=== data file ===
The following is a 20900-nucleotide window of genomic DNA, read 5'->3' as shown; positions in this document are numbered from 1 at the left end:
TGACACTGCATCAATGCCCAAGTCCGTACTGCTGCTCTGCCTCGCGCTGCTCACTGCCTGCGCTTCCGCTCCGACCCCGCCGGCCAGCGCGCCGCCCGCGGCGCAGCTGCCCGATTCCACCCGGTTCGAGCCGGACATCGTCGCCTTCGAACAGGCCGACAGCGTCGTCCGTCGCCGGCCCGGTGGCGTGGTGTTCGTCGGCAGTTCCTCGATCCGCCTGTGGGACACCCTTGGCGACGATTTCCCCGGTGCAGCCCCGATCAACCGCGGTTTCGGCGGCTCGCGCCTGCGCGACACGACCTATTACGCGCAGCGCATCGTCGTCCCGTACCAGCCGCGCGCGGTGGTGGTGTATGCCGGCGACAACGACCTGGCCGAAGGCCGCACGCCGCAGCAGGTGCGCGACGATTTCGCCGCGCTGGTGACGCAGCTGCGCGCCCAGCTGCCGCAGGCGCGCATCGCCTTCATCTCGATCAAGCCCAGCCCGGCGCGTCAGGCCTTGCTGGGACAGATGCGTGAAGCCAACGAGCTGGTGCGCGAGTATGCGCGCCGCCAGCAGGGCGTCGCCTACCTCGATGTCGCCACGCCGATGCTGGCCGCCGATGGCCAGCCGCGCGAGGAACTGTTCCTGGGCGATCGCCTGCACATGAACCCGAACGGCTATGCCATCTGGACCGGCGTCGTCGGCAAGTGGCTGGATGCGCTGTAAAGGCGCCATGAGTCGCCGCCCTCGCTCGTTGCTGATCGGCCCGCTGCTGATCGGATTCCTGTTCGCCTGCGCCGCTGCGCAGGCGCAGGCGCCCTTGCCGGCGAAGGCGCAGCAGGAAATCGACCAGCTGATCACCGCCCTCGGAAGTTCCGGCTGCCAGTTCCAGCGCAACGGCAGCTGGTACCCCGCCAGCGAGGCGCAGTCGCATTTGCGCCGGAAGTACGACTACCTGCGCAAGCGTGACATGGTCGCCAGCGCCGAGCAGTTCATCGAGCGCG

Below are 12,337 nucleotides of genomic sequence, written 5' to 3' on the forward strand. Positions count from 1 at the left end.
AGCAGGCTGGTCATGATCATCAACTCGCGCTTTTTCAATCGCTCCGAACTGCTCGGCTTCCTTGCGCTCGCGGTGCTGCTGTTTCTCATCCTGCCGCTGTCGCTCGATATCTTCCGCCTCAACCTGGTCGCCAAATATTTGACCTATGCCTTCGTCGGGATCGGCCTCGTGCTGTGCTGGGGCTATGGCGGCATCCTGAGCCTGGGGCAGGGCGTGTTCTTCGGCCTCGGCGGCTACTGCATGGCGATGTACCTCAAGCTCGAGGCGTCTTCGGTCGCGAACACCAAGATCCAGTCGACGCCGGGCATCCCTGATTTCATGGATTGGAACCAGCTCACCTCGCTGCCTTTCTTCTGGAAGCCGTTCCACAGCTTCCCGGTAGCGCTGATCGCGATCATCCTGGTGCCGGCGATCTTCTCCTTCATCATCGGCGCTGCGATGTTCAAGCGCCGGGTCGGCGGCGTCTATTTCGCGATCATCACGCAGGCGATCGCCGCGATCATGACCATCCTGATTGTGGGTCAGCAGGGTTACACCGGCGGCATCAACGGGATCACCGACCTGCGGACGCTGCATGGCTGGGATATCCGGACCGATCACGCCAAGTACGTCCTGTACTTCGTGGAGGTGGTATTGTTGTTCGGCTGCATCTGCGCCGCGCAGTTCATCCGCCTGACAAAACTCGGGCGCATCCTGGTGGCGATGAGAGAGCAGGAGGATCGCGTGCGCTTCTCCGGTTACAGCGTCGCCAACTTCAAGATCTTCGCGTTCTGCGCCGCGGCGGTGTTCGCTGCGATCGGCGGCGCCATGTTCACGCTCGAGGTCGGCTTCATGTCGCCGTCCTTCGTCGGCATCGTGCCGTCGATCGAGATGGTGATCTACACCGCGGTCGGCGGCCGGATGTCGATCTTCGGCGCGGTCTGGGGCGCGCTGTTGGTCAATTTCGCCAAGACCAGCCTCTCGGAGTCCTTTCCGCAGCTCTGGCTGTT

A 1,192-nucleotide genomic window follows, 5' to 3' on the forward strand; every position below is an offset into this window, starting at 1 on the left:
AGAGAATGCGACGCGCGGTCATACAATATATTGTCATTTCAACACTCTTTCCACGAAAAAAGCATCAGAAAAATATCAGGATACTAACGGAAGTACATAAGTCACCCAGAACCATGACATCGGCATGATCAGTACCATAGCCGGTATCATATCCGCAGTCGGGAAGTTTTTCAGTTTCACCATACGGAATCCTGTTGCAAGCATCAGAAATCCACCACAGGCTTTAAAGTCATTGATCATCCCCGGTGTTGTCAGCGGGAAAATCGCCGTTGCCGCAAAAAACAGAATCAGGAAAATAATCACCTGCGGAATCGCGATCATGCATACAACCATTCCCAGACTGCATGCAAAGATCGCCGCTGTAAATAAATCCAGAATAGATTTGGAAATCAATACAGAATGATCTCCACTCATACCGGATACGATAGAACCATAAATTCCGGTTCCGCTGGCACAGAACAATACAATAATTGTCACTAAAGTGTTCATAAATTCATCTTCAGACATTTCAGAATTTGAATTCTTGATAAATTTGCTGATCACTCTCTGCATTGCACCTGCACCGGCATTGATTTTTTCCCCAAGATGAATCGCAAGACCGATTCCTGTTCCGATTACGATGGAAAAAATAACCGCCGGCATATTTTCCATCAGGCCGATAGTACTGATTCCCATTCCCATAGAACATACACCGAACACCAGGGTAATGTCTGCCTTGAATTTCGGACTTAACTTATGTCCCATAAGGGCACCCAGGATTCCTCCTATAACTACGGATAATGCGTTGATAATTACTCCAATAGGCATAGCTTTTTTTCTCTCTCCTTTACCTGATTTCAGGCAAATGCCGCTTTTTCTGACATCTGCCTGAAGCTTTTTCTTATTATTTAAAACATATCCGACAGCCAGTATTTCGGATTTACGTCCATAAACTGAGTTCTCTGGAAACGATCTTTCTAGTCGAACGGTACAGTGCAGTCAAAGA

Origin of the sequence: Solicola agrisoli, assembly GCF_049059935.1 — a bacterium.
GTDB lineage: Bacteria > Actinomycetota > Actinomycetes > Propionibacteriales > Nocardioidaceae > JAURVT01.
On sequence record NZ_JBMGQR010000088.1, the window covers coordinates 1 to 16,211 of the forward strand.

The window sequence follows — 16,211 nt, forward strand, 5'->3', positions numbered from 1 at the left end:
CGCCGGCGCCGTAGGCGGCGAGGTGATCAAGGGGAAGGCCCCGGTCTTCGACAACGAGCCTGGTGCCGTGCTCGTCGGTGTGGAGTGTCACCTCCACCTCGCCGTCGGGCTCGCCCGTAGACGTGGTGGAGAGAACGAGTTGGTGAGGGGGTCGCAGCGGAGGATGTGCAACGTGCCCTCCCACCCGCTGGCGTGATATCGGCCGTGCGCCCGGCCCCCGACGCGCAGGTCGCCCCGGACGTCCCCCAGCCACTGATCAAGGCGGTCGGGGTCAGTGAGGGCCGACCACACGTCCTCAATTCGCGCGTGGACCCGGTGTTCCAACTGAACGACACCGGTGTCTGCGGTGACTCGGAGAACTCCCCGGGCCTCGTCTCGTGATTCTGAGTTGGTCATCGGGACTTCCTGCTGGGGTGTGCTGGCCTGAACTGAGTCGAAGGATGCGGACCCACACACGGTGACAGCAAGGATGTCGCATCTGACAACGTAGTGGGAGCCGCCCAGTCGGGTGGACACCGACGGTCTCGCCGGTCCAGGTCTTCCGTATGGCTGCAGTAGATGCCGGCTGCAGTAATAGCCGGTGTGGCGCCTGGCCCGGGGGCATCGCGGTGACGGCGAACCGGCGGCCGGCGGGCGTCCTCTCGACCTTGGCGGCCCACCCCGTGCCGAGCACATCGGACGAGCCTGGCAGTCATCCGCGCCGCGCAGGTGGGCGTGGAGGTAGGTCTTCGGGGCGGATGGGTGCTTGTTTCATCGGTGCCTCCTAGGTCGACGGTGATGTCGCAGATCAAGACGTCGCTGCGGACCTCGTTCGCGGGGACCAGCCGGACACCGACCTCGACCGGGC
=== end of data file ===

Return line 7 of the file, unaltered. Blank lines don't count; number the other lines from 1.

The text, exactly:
Origin of the sequence: Solicola agrisoli, assembly GCF_049059935.1 — a bacterium.